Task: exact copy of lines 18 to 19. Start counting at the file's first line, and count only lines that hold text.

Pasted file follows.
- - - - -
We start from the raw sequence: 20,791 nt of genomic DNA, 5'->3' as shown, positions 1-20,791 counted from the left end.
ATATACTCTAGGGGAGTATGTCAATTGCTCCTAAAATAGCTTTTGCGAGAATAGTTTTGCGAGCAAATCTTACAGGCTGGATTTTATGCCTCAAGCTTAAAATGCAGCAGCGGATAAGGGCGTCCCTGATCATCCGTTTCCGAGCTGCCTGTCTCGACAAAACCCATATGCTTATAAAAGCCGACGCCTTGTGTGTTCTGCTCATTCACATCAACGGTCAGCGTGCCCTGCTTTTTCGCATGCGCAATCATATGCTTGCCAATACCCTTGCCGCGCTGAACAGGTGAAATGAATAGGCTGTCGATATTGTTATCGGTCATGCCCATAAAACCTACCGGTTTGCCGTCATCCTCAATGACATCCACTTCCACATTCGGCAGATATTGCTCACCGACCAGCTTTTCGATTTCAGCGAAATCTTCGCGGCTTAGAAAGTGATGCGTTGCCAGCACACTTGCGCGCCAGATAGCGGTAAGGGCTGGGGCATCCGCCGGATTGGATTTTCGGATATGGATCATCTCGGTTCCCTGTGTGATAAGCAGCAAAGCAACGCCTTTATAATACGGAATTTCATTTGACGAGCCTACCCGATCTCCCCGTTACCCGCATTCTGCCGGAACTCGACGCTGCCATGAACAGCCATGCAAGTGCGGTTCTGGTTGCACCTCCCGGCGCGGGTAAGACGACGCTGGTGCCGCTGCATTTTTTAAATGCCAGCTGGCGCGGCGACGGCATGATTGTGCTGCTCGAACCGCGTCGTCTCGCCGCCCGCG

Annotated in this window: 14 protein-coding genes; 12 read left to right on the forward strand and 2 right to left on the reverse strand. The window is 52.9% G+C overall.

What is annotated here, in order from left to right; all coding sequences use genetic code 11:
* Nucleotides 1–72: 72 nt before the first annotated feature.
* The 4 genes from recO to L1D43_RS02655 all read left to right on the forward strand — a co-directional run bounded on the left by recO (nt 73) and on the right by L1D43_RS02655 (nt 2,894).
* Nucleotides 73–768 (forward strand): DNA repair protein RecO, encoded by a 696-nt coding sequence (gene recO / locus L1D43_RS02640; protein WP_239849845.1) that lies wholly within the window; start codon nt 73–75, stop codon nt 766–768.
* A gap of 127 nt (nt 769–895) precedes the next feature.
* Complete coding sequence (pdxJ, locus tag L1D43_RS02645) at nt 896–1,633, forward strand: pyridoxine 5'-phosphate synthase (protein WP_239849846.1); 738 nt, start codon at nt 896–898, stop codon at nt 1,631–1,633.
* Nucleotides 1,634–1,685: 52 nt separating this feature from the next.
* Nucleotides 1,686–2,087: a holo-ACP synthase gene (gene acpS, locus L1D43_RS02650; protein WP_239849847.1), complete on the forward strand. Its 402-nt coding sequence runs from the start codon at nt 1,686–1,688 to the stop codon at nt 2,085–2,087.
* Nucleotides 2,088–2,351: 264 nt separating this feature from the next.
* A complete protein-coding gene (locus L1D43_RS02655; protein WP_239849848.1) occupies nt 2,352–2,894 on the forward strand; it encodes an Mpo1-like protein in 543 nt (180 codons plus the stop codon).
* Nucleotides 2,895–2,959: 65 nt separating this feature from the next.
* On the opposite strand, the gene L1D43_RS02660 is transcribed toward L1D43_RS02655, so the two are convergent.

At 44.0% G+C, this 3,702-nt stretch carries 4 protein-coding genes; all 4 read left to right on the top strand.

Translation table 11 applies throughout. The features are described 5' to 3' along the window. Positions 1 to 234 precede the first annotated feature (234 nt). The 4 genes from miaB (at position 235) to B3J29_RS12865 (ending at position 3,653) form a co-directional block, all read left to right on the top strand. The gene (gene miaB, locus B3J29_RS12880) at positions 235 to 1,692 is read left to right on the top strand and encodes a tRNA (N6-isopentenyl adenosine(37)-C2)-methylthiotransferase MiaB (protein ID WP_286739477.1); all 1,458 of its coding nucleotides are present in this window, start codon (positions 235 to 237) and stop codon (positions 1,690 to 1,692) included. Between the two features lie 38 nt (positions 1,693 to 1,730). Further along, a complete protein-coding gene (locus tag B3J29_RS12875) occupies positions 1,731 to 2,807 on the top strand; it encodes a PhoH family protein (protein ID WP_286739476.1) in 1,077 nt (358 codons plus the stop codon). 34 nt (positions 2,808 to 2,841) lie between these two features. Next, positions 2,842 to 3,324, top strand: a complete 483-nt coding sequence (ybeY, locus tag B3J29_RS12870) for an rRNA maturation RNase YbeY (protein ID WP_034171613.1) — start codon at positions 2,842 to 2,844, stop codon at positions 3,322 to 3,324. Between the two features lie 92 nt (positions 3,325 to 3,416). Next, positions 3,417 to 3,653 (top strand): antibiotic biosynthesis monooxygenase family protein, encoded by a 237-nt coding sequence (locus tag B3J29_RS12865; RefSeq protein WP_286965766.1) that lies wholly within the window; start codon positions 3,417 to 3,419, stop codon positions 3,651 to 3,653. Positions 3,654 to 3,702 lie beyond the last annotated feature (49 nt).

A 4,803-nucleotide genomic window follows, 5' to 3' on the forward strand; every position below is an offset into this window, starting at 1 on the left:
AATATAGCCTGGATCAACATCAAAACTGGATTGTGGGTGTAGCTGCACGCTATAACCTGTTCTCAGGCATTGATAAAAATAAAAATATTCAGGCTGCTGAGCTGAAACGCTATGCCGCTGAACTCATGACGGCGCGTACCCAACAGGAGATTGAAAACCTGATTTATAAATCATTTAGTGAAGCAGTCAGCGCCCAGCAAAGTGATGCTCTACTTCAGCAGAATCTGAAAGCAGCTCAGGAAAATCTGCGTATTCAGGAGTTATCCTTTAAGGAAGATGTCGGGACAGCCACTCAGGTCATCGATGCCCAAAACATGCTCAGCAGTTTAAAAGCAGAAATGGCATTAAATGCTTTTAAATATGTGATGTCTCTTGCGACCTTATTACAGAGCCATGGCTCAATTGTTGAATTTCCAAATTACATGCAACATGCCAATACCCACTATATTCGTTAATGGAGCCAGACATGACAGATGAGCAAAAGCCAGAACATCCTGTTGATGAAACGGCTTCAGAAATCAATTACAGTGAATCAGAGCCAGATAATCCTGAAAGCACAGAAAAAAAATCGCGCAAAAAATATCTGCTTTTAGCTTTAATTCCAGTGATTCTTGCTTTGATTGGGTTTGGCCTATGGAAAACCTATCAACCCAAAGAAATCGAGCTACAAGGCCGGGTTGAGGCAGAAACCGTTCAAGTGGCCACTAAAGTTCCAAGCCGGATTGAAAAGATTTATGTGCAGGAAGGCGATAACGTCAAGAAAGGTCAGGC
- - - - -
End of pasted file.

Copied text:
A 4,803-nucleotide genomic window follows, 5' to 3' on the forward strand; every position below is an offset into this window, starting at 1 on the left:
AATATAGCCTGGATCAACATCAAAACTGGATTGTGGGTGTAGCTGCACGCTATAACCTGTTCTCAGGCATTGATAAAAATAAAAATATTCAGGCTGCTGAGCTGAAACGCTATGCCGCTGAACTCATGACGGCGCGTACCCAACAGGAGATTGAAAACCTGATTTATAAATCATTTAGTGAAGCAGTCAGCGCCCAGCAAAGTGATGCTCTACTTCAGCAGAATCTGAAAGCAGCTCAGGAAAATCTGCGTATTCAGGAGTTATCCTTTAAGGAAGATGTCGGGACAGCCACTCAGGTCATCGATGCCCAAAACATGCTCAGCAGTTTAAAAGCAGAAATGGCATTAAATGCTTTTAAATATGTGATGTCTCTTGCGACCTTATTACAGAGCCATGGCTCAATTGTTGAATTTCCAAATTACATGCAACATGCCAATACCCACTATATTCGTTAATGGAGCCAGACATGACAGATGAGCAAAAGCCAGAACATCCTGTTGATGAAACGGCTTCAGAAATCAATTACAGTGAATCAGAGCCAGATAATCCTGAAAGCACAGAAAAAAAATCGCGCAAAAAATATCTGCTTTTAGCTTTAATTCCAGTGATTCTTGCTTTGATTGGGTTTGGCCTATGGAAAACCTATCAACCCAAAGAAATCGAGCTACAAGGCCGGGTTGAGGCAGAAACCGTTCAAGTGGCCACTAAAGTTCCAAGCCGGATTGAAAAGATTTATGTGCAGGAAGGCGATAACGTCAAGAAAGGTCAGGC